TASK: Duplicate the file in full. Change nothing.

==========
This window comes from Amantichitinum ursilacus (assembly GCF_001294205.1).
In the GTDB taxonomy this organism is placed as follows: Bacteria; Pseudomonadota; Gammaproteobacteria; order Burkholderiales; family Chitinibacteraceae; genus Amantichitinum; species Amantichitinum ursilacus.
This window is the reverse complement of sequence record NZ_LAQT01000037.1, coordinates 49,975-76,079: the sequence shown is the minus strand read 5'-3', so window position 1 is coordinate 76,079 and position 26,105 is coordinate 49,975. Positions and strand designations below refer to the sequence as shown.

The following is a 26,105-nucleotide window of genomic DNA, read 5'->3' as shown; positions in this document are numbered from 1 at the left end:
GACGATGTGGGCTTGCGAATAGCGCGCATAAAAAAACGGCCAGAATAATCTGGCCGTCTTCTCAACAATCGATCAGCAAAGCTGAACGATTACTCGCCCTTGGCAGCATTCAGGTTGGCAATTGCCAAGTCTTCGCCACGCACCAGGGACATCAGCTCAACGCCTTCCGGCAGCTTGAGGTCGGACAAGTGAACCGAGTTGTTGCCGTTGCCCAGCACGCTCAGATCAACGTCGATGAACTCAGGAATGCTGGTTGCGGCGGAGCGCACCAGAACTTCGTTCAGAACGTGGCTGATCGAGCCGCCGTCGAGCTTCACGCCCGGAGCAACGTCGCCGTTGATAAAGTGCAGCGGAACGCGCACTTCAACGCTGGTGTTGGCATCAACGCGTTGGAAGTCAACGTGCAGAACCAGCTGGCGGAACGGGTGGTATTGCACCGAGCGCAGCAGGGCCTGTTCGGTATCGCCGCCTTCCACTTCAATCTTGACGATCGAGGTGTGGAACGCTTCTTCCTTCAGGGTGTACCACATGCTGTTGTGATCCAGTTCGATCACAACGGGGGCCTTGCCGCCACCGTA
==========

This window comes from Amantichitinum ursilacus (assembly GCF_001294205.1).
In the GTDB taxonomy this organism is placed as follows: Bacteria; Pseudomonadota; Gammaproteobacteria; order Burkholderiales; family Chitinibacteraceae; genus Amantichitinum; species Amantichitinum ursilacus.
This window is the reverse complement of sequence record NZ_LAQT01000037.1, coordinates 49,975-76,079: the sequence shown is the minus strand read 5'-3', so window position 1 is coordinate 76,079 and position 26,105 is coordinate 49,975. Positions and strand designations below refer to the sequence as shown.

The following is a 26,105-nucleotide window of genomic DNA, read 5'->3' as shown; positions in this document are numbered from 1 at the left end:
GACGATGTGGGCTTGCGAATAGCGCGCATAAAAAAACGGCCAGAATAATCTGGCCGTCTTCTCAACAATCGATCAGCAAAGCTGAACGATTACTCGCCCTTGGCAGCATTCAGGTTGGCAATTGCCAAGTCTTCGCCACGCACCAGGGACATCAGCTCAACGCCTTCCGGCAGCTTGAGGTCGGACAAGTGAACCGAGTTGTTGCCGTTGCCCAGCACGCTCAGATCAACGTCGATGAACTCAGGAATGCTGGTTGCGGCGGAGCGCACCAGAACTTCGTTCAGAACGTGGCTGATCGAGCCGCCGTCGAGCTTCACGCCCGGAGCAACGTCGCCGTTGATAAAGTGCAGCGGAACGCGCACTTCAACGCTGGTGTTGGCATCAACGCGTTGGAAGTCAACGTGCAGAACCAGCTGGCGGAACGGGTGGTATTGCACCGAGCGCAGCAGGGCCTGTTCGGTATCGCCGCCTTCCACTTCAATCTTGACGATCGAGGTGTGGAACGCTTCTTCCTTCAGGGTGTACCACATGCTGTTGTGATCCAGTTCGATCACAACGGGGGCCTTGCCGCCACCGTA